Cuisenaire


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Cui·se·naire

 (kwē′zə-nâr′)
A trademark for a set of colored rods and disks employed in the teaching of mathematics.
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5-million-square-foot sale on behalf of Celgene, a 355,000-square-foot transaction for Equinix and a 298,000-square-foot deal with Cuisenaire Company of America.
When the activity in question starts, the children are seated in a circle and the teacher places different materials in the centre (Figure 3), such as a box of different sized ropes, some Cuisenaire rods and a worksheet.
In this context, came the idea of developing a platform called WEBMAT-manipulatives, which will consist of a tool where users design their work proposals in the area of mathematics based on manipulatives (eg, logic blocks, cuisenaire rods, geometric blocks.
Wintermark M, Reichhart M, Cuisenaire O, Maeder P, Thiran JP, Schnyder P, et al.
Meanwhile a teacher of five-year-olds introduced her children to place value through the use of Cuisenaire rods.
Inspired by classic cuisenaire rods used in Montessori education, Tiggly Counts includes a set of five colorful Counting Toys that interact with Tiggly iPad learning apps.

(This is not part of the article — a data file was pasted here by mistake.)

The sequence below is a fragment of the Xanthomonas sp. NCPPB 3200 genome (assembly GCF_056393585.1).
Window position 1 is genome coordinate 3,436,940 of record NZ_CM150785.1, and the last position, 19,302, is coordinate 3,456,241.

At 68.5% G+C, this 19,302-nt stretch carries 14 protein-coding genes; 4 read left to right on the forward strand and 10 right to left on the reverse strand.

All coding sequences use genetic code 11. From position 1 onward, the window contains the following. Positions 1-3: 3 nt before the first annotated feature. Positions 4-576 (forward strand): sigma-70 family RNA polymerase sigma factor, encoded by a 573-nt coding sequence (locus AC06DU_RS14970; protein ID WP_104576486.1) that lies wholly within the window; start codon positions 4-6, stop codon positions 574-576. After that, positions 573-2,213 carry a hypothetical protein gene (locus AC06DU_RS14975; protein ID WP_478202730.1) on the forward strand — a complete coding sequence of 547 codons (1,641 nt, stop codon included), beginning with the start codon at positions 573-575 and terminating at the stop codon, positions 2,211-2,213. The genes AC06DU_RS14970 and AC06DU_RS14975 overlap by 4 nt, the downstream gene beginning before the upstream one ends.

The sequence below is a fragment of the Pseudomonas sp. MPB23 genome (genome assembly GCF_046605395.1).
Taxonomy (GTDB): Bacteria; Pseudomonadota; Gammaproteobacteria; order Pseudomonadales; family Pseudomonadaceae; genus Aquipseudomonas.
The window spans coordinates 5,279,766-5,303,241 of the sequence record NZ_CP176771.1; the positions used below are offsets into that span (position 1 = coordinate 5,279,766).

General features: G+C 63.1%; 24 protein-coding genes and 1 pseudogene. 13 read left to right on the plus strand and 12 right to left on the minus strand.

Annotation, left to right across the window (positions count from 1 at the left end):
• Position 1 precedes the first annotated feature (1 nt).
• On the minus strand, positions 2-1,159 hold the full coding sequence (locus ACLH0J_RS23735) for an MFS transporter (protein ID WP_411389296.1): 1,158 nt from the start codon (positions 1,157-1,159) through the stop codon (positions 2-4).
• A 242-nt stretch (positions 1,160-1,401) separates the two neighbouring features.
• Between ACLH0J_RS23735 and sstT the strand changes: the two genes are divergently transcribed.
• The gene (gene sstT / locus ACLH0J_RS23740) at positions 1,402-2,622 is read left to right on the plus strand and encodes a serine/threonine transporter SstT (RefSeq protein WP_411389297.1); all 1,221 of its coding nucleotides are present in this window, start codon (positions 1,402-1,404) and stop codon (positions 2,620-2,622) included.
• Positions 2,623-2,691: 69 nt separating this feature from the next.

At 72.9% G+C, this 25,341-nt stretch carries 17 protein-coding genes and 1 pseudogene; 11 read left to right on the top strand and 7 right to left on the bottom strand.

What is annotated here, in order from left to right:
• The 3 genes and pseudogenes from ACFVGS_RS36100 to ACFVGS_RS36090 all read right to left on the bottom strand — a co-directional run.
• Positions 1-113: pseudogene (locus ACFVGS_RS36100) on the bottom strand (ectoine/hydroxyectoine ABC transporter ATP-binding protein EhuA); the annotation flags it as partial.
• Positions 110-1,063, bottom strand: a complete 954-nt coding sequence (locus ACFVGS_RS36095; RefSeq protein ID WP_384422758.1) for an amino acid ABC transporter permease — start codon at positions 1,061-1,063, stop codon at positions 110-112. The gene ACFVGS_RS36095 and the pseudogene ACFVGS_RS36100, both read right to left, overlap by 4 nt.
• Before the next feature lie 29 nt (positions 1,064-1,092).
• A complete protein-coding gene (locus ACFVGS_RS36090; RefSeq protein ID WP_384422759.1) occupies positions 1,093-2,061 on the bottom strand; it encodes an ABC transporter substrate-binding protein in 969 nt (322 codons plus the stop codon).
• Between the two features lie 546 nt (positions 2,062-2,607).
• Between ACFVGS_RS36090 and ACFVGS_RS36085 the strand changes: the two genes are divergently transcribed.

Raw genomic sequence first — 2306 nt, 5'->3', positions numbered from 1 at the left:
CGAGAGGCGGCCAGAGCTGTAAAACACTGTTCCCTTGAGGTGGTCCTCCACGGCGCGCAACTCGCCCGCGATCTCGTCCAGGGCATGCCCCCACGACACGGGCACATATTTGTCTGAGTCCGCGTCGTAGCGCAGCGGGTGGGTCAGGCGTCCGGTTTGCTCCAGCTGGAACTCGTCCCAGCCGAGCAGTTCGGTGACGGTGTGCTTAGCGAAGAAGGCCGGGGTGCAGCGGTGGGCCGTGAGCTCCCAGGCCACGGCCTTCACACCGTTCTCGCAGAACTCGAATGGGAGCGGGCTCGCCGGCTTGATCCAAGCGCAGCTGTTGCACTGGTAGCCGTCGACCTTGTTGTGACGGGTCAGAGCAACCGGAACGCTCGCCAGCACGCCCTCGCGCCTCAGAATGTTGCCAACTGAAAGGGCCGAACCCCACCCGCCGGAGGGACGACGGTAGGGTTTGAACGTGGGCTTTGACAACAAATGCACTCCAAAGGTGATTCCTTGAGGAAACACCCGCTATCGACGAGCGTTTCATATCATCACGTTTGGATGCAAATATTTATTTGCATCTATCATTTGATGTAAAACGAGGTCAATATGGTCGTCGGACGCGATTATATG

By means of Cuisenaire rods, word charts, and game-like activities, teachers provide feedback to the students about vocabulary, grammar and spelling without modeling or repetition or even speaking.
Physical manipulatives are physical objects, such as base-ten blocks, algebra tiles, Unifix Cubes, Cuisenaire rods, fraction pieces, pattern blocks, and geometric solids, which are commonly used in mathematics education to make abstract ideas and symbols more meaningful and comprehensible to students (Durmus & Karakirik, 2006).
For example, using Cuisenaire rods (or other types of manipulatives) can help students learn mathematical concepts such as addition, subtraction, multiplication, division, and fractions.
Ademas de la pedagogia por proyectos, Vinent tambien apoyo fervientemente el aprendizaje de la aritmetica basica con otra aproximacion constructivista: la utilizacion de las regletas ideadas por George Cuisenaire.
Activities require little preparation and use common items such as dominoes, dice, playing cards, Cuisenaire rods, and paper and pencil.
These days there is a variety of mathematics manipulatives on the market that are designed specifically to help children learn mathematics: pattern blocks, counters, number sticks, base-10 blocks and Cuisenaire rods, to name a few.